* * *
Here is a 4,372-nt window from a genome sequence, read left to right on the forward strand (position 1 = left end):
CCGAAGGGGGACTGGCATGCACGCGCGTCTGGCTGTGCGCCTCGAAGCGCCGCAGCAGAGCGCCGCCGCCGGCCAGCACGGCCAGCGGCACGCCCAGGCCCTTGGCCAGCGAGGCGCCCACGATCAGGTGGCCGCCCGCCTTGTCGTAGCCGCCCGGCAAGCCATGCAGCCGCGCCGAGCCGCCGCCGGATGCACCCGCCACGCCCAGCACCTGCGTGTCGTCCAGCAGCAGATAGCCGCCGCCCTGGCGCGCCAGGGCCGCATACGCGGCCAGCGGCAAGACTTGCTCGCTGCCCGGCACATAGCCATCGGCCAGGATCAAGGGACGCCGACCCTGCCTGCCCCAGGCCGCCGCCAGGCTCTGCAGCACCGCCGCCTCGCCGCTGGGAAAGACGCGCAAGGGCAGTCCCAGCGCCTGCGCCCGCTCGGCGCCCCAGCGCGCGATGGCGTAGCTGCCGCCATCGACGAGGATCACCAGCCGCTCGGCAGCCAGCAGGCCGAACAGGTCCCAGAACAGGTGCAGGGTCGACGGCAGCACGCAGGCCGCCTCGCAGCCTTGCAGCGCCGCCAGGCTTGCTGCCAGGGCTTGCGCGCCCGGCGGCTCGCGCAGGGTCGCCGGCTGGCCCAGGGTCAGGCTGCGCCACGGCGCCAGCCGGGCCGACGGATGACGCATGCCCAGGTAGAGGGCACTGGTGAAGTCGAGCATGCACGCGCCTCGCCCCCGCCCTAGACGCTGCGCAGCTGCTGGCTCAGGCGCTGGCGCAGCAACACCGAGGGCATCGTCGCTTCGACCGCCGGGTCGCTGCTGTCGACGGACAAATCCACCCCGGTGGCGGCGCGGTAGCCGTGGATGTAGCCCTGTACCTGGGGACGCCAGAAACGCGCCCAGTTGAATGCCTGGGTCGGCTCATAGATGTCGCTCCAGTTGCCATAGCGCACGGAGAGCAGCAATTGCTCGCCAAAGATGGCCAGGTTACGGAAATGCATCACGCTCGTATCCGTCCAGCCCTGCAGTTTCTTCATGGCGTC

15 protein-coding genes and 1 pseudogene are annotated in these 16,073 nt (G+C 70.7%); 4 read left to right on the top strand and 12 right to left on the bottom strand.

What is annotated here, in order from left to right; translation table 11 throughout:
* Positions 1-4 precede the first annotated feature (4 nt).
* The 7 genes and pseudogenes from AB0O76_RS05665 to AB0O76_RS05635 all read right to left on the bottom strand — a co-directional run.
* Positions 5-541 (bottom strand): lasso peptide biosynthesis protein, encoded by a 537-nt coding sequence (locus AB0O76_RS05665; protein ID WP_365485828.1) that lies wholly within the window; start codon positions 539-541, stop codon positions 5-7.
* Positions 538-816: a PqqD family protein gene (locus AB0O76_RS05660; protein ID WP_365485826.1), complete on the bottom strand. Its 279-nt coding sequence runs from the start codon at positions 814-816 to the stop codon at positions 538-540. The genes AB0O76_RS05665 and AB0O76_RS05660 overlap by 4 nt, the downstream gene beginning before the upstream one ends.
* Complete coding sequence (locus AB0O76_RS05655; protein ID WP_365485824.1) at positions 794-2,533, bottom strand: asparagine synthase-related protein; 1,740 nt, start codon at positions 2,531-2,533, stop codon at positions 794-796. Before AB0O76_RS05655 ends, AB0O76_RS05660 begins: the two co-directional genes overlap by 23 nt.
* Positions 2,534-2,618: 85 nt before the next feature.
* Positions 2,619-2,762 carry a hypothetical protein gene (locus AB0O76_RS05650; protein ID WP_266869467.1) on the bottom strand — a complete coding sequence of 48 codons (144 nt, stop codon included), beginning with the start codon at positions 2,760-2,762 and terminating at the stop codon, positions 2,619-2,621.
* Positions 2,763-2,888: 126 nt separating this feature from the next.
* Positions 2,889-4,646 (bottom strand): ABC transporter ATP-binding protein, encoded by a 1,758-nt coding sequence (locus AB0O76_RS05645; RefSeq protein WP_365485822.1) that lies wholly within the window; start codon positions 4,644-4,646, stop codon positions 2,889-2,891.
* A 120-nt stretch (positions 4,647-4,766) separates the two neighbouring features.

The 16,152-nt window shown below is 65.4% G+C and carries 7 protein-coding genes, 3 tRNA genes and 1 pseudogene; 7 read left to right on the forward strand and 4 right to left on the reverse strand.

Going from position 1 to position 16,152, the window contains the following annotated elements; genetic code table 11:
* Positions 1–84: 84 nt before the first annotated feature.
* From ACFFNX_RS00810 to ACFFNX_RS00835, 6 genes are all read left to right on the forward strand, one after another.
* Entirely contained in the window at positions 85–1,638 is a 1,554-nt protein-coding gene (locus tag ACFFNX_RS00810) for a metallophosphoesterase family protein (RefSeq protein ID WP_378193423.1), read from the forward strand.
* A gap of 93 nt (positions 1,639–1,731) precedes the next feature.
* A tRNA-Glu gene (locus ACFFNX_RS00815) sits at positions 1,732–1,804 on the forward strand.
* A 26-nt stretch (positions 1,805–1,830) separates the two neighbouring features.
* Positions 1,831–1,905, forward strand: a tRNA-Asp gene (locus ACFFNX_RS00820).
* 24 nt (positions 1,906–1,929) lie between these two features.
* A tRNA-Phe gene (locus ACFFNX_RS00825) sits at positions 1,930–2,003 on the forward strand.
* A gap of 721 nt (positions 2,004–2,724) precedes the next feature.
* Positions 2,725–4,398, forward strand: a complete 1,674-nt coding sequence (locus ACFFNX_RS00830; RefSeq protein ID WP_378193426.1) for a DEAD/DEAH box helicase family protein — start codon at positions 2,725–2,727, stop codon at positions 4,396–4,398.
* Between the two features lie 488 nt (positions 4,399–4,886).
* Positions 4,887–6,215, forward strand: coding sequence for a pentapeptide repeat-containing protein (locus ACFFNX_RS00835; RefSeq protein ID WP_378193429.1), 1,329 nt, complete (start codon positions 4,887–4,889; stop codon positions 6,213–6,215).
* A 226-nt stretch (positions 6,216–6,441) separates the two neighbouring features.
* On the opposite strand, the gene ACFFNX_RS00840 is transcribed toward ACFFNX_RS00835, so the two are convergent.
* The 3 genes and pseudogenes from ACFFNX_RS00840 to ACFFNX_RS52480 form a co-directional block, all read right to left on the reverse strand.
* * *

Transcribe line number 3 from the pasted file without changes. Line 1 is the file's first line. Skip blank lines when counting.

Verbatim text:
15 protein-coding genes and 1 pseudogene are annotated in these 16,073 nt (G+C 70.7%); 4 read left to right on the top strand and 12 right to left on the bottom strand.